The algorithm 1 details the function T radR (cf. Algorithm T radO ) that translates the user requirements (IRU ) modelled in the ontology into rewriting rules describing the system behaviour within Maude. These rules are formed by binary predicates representing ontology properties. Each predicate may have as argument individuals, literals or variables. Existing objects have been declared in Σ0 and created in E within the function T radE (cf. Algorithm T radO ). Variables and

literals still need to be declared. For each predicate of the properties Antecedent and Consequent, getter-functions are called to get its name (the property to which it refers) and its domain and range values. These values are inputs of the function updateObjects that creates objects or updates their values if they already exist. For example, during the creation of the rewriting rule R-1 (cf. Figure 4) the object Actuator has been created from the predicate Managed-type, then updated by the predicate Managed-zone and finally updated in the consequent of the rule by the predicate Turn-on that represents a dynamic attribute. 3.4

User requirements verification in Maude

Maude incorporates a variety of validation and verification tools [2] including a model checker [4]. A model-checker enables the model exploration. From an initial configuration, it explores the possible states of the represented system based on rewriting rules application. The model-checking allows us to check undesirable state reachability as states resulting from the simultaneous application of rules in contradiction i.e. that can be triggered at the same time and contains in their consequents predicates in opposition (as Turn-on and Turn-off ) on the same object. Then we say that the rules are inconsistent. Hence, the rule created from the sentence 88 "When a sensor detects a hot temperature in any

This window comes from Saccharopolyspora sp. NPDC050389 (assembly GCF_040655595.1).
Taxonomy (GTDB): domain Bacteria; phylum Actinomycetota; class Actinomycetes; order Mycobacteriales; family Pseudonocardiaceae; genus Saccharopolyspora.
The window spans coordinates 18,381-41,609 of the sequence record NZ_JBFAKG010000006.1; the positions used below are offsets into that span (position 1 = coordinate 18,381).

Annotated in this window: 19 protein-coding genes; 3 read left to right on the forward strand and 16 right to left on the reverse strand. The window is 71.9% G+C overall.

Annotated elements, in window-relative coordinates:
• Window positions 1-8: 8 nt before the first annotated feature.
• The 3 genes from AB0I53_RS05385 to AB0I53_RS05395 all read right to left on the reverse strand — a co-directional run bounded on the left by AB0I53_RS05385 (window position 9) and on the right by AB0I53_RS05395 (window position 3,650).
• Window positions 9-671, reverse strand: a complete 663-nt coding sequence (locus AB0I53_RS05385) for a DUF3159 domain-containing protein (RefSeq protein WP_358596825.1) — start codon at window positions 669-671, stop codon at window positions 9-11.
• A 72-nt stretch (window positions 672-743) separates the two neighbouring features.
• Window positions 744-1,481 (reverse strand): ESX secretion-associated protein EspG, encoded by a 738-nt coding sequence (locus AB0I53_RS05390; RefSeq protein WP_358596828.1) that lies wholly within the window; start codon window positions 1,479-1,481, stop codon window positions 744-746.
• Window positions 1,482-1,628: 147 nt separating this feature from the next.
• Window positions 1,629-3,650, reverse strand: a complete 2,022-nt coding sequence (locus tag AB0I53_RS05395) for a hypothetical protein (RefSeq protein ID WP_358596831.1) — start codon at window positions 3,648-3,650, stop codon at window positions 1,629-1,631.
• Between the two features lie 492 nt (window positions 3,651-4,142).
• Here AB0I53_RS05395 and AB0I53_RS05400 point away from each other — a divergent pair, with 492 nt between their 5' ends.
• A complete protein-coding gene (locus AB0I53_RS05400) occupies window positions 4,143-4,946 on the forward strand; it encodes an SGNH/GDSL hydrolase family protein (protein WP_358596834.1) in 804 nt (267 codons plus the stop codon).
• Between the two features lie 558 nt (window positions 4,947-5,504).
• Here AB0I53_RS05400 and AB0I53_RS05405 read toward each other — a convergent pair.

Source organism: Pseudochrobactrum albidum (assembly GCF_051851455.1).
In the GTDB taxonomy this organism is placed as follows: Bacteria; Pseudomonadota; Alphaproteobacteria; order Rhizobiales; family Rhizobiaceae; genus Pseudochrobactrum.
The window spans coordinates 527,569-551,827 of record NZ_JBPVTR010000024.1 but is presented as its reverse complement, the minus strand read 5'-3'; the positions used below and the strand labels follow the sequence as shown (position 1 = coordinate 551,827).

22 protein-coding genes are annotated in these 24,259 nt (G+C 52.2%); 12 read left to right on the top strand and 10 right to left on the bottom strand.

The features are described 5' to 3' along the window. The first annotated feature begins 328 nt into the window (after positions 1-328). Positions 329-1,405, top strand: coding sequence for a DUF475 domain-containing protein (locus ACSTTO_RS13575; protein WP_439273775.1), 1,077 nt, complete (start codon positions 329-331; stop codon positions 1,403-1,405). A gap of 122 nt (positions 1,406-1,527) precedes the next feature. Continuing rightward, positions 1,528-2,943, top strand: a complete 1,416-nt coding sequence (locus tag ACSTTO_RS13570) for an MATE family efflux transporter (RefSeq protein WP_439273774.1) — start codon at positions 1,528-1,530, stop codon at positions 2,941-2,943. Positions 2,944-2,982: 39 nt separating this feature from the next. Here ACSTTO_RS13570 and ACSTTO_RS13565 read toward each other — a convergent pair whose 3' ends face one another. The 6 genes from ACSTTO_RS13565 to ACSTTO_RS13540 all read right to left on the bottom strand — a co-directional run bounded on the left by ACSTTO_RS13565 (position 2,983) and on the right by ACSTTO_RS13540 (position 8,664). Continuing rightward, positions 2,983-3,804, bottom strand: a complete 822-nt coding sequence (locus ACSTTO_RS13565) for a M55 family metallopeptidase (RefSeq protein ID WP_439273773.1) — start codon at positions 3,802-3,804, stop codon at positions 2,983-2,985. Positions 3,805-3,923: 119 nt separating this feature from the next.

Input: IRU ,IP , PR , A, Σ0 Output: R,Σ R ← ∅; Σ ← Σ0 ; Objs-Antecedent ← ∅; Objs-Consequent ← ∅; Msg-Antecedent ← ∅; Msg-Consequent ← ∅; Class-Attributes-Values ← ∅; for each iRU in IRU do A-predicates ← get-RangeValue(iRU ,Antecedent,IP ) ; C-predicates ← get-RangeValue(iRU , Consequent,IP ) ; for each a-predicate in A-predicates do //predicates of the antecedent p ← get-PredicateName(a-predicate) ; vD ← get-PredicateDomainValue(a-predicate) ; vR ← get-PredicateRangeValue(a-predicate) ; tD ← get-Domain(p,A); tR ← get-Range(p,A) ; if isV ariableOrLitteral(vD ) then Σ ← Σ ∪ {(vD ,tD )}; if isV ariableOrLitteral(vR ) then Σ ← Σ ∪ {(vR ,tR )}; if p ∈ PR then //p is a relation Msg-Antecedent ← Msg-Antecedent ∪ {(p, vD , vR )}; Objs-Antecedent ← updateObjects(Objs-Antecedent,{(vD ,tD ,∅,∅)}); Objs-Antecedent ← updateObjects(Objs-Antecedent,{(vR ,tR ,∅,∅)}); else //p is an attribute Objs-Antecedent ← updateObjects(Objs-Antecedent,{(vD ,tD ,p,vR )}); Objs-Consequent ← Objs-Antecedent; for each c-predicate in C-predicates do //predicates of the consequent p ← get-PredicateName(c-predicate) ; vD ← get-PredicateDomainValue(c-predicate) ; vR ← get-PredicateRangeValue(c-predicate) ; tD ← get-Domain(p,A); tR ← get-Range(p,A) ; if isDynamic(p,A) then //p is an dynamic attribute Objs-Consequent ← updateObjects(Objs-Consequent,{(vD ,tD ,p,vR )}) else if p ∈ PR then //p is a relation Msg-Consequent ← Msg-Consequent ∪ {(p, vD , vR )}; R ← R ∪ {(Objs-Antecedent,Objs- Consequent,Msg-Antecedent,Msg- Consequent)};